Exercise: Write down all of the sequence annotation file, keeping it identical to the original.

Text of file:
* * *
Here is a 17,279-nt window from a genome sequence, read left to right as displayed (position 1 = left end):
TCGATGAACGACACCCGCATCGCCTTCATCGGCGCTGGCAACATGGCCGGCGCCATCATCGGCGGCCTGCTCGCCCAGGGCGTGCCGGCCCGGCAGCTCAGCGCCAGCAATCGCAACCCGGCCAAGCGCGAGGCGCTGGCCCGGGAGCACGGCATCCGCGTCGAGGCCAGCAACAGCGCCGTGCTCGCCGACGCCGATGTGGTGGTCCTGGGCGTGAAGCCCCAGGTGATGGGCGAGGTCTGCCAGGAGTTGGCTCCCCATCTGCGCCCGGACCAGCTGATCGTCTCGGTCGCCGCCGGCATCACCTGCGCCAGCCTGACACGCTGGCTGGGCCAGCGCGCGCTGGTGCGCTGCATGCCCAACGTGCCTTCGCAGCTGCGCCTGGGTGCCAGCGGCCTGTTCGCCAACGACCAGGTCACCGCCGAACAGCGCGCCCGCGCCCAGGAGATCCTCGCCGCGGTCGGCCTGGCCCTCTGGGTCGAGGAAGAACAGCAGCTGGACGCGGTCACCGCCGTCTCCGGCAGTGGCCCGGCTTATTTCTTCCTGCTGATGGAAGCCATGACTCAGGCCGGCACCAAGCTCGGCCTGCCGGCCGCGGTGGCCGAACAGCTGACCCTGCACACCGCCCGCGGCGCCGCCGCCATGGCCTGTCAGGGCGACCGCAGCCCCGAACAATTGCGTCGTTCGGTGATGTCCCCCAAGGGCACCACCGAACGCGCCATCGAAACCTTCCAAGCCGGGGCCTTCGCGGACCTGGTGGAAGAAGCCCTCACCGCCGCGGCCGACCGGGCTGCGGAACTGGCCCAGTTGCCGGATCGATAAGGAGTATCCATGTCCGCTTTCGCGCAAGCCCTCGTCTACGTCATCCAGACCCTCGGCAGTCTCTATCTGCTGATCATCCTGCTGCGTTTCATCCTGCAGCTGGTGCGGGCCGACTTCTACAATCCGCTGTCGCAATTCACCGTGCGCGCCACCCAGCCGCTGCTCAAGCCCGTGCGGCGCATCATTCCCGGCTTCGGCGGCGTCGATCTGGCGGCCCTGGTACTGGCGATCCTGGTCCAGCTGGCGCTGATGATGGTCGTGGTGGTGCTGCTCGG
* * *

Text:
Here is a 17,279-nt window from a genome sequence, read left to right as displayed (position 1 = left end):
TCGATGAACGACACCCGCATCGCCTTCATCGGCGCTGGCAACATGGCCGGCGCCATCATCGGCGGCCTGCTCGCCCAGGGCGTGCCGGCCCGGCAGCTCAGCGCCAGCAATCGCAACCCGGCCAAGCGCGAGGCGCTGGCCCGGGAGCACGGCATCCGCGTCGAGGCCAGCAACAGCGCCGTGCTCGCCGACGCCGATGTGGTGGTCCTGGGCGTGAAGCCCCAGGTGATGGGCGAGGTCTGCCAGGAGTTGGCTCCCCATCTGCGCCCGGACCAGCTGATCGTCTCGGTCGCCGCCGGCATCACCTGCGCCAGCCTGACACGCTGGCTGGGCCAGCGCGCGCTGGTGCGCTGCATGCCCAACGTGCCTTCGCAGCTGCGCCTGGGTGCCAGCGGCCTGTTCGCCAACGACCAGGTCACCGCCGAACAGCGCGCCCGCGCCCAGGAGATCCTCGCCGCGGTCGGCCTGGCCCTCTGGGTCGAGGAAGAACAGCAGCTGGACGCGGTCACCGCCGTCTCCGGCAGTGGCCCGGCTTATTTCTTCCTGCTGATGGAAGCCATGACTCAGGCCGGCACCAAGCTCGGCCTGCCGGCCGCGGTGGCCGAACAGCTGACCCTGCACACCGCCCGCGGCGCCGCCGCCATGGCCTGTCAGGGCGACCGCAGCCCCGAACAATTGCGTCGTTCGGTGATGTCCCCCAAGGGCACCACCGAACGCGCCATCGAAACCTTCCAAGCCGGGGCCTTCGCGGACCTGGTGGAAGAAGCCCTCACCGCCGCGGCCGACCGGGCTGCGGAACTGGCCCAGTTGCCGGATCGATAAGGAGTATCCATGTCCGCTTTCGCGCAAGCCCTCGTCTACGTCATCCAGACCCTCGGCAGTCTCTATCTGCTGATCATCCTGCTGCGTTTCATCCTGCAGCTGGTGCGGGCCGACTTCTACAATCCGCTGTCGCAATTCACCGTGCGCGCCACCCAGCCGCTGCTCAAGCCCGTGCGGCGCATCATTCCCGGCTTCGGCGGCGTCGATCTGGCGGCCCTGGTACTGGCGATCCTGGTCCAGCTGGCGCTGATGATGGTCGTGGTGGTGCTGCTCGG